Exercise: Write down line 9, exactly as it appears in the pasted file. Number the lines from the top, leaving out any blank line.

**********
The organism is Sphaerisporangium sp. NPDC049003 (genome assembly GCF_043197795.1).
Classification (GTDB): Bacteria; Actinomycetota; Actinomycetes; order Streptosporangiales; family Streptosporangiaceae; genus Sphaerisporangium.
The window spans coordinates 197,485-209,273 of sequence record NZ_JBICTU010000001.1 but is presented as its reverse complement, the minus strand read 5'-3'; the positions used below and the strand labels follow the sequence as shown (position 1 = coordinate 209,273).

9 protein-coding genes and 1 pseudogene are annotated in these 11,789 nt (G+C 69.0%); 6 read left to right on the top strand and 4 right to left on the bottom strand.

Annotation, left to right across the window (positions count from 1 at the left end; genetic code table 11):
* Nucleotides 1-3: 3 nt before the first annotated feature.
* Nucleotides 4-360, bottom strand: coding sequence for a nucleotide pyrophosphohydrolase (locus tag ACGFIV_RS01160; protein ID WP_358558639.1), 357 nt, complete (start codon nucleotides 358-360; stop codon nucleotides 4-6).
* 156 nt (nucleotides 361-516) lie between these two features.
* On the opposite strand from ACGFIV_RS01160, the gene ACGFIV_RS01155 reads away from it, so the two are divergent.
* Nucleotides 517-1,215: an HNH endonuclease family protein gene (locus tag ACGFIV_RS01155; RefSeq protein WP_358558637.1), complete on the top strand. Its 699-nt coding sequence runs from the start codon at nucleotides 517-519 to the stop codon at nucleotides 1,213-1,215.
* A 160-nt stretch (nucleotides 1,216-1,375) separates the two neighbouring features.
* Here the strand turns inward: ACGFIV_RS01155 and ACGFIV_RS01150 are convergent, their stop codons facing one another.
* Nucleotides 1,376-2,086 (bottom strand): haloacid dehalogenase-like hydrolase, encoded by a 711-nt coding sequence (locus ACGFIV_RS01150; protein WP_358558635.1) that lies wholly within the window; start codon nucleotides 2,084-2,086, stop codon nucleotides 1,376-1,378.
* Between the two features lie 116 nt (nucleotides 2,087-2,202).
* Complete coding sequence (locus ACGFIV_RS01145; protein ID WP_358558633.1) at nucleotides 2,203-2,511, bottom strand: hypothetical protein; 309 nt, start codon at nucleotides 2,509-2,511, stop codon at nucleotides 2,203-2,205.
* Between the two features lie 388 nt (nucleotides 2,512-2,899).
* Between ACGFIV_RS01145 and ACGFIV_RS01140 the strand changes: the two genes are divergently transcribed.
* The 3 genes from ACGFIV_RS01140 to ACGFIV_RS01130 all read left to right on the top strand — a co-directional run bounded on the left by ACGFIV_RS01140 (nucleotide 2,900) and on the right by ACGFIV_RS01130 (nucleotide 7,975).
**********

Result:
* On the opposite strand from ACGFIV_RS01160, the gene ACGFIV_RS01155 reads away from it, so the two are divergent.